Also,I might be wrong, but there seems to be a small cultural shift in some of the younger ones away from the androgyny of genders, not so much in clothing, but in mindset. A sort of appreciation for what each gender brings to the table.

    You are right. To be honest, I didn't expect the remembrance to get as much thought as it did. My pessimism gets the better of me at times.

  4. Thank you Java Bean.

    It seems our views on Julie Harris, Olivia and Pearl Harbor align.

    As to your comment on my reflection on female bloggers, I am suspect you are in a better position to observe the attitudes of this modern world than I. As I commented to Meredith, I have moved further out of touch as the years encroach. Random thoughts are just those – not based, particularly, on any universe of modern experience. And I will not complain about any nostalgia for formality, or a cultural (mindset) shift away from “the androgyny of genders.” Appreciate your taking the time to comment. Keeping an eye out for Deanna material. Best. Gerald.

  5. Java:

    Forgive typo in the above. I did not mean "I am suspect" but "I suspect" as in -- you are likely in a much better position to judge. Best. Gerald

  6. From the perspective of a 37 year old, I think there is definitely something in your observation about the increased yearning for the more cultivated male. Youth culture is an astonishingly base thing today, and there are signs of female-led rebellion, motivated by a feeling of betrayal among women that the current supremacy of the jungle male has somehow been effected in their name.
    I speak as one whose disenchantment with the modern is pathological, of course. Another of my resentments is the 'sullen young man' breed of actor, so I share your impatience with the Dean cult. Only very small does of Brando, too.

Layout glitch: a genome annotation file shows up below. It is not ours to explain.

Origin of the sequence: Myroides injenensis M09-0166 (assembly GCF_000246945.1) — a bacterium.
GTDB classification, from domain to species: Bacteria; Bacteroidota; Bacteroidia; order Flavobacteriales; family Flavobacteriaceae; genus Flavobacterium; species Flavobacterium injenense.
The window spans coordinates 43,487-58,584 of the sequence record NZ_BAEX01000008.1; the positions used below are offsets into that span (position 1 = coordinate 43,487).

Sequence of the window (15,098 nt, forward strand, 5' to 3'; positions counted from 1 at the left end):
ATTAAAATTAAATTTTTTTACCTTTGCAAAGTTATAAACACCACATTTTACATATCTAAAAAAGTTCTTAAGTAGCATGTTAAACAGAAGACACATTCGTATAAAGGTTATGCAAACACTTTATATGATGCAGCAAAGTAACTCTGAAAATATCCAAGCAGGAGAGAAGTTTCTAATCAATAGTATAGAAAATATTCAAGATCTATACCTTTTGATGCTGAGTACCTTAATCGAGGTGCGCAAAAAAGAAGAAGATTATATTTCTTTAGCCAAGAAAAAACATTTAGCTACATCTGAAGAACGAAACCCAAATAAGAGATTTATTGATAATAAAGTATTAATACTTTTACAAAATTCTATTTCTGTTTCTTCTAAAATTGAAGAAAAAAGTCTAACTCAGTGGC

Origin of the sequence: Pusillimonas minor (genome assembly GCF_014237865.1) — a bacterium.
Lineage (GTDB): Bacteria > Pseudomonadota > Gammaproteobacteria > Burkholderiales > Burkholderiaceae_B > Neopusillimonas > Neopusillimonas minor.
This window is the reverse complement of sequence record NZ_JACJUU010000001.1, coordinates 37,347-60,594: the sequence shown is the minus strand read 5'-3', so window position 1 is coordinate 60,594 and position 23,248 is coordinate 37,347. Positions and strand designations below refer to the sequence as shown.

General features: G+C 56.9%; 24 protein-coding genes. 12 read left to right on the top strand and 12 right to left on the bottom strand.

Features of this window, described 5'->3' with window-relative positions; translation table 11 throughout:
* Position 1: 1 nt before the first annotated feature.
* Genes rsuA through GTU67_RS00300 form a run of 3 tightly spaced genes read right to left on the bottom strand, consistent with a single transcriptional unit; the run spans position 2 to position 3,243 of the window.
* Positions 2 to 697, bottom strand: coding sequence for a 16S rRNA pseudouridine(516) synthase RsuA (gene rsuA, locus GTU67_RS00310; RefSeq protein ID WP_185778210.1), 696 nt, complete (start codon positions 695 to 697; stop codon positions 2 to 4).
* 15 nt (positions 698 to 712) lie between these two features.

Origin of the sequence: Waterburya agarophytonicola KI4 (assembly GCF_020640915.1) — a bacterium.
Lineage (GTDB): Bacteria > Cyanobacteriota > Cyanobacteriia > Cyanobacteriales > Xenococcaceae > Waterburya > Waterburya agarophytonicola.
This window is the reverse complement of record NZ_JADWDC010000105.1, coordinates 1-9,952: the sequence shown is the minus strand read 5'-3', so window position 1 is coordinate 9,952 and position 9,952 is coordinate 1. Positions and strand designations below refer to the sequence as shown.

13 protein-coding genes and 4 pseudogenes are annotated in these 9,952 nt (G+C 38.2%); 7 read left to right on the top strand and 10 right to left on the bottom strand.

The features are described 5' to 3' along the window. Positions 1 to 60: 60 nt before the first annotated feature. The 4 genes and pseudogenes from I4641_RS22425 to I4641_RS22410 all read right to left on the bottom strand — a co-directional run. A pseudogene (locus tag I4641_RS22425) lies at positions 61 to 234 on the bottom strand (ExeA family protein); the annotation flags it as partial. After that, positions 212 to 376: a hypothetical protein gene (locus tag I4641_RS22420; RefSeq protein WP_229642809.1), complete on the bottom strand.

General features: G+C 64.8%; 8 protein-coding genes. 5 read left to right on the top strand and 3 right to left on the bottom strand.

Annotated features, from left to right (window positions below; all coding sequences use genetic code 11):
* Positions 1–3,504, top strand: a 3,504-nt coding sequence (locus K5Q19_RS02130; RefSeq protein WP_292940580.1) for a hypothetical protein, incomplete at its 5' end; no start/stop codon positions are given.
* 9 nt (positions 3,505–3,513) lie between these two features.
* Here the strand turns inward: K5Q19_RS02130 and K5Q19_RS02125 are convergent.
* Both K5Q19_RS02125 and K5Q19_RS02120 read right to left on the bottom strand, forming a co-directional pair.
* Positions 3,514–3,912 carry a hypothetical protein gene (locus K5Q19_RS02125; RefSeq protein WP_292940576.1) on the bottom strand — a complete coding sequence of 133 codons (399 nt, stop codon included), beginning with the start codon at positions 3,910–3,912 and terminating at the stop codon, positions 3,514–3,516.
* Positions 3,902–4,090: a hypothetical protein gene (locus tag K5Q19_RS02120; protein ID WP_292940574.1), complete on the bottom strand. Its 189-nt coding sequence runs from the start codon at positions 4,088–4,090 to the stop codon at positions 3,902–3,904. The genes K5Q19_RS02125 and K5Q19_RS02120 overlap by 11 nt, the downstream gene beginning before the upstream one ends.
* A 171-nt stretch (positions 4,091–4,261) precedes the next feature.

John Lennon, however, I loathe without qualification. Your pertinent observation merely puts the tin hat on that issue. (Perhaps you know this strange British expression?)

    Female was my first taste of Ruth Chatterton and I found her fascinating. Crawford would have been too knowing for the role, Astor too fragile, Russell too jaunty. Could the young Norma Shearer have made a go of it? Kay Francis? Miriam Hopkins?

    By the way, you came third in my quiz!

  7. That should, of course, be 'doses' of Brando!

  8. Hello Matthew:

    Oddly, my observations on groups younger than myself are based almost solely on our two months in England each spring – not my home country. And we are more likely to be found in Highbury, Holloway, and Somers Town than elsewhere. But the better part of the sprawl that researches at the British Library are rather an awfully behaved lot. Yet I suspect there is little difference back across the sea – smart phones are the new pods in Santa Mira and beyond.

    My disenchantment is likely more generational than pathological. But James Dean and I were close in age and even when I was young, I despised his persona. (David Mamet is enlightening when discussing “method actors.”)

    I suppose my inclination to replace Ruth Chatterton has been my lifelong, not so repressed, feelings about Fay Bainter. Perhaps I have never forgiven Ruth for playing Fran Dodsworth on screen, the role that Ms. Bainter was praised for on Broadway. (In later years, were I at the Iowa Fair, I would have found a way on to the Ferris wheel with the farmer’s wife.) And, yes, Kay Francis would have done nicely as Alison.

    The quiz was more fun than a Sunday in Hammersmith, your summation even more engaging, and Jorge stole the show. Best. Gerald.

    P.S. No on the “tin hat”. I should know the phrase, with all the Gordon School Boys I have known – but it is not in my lexicon.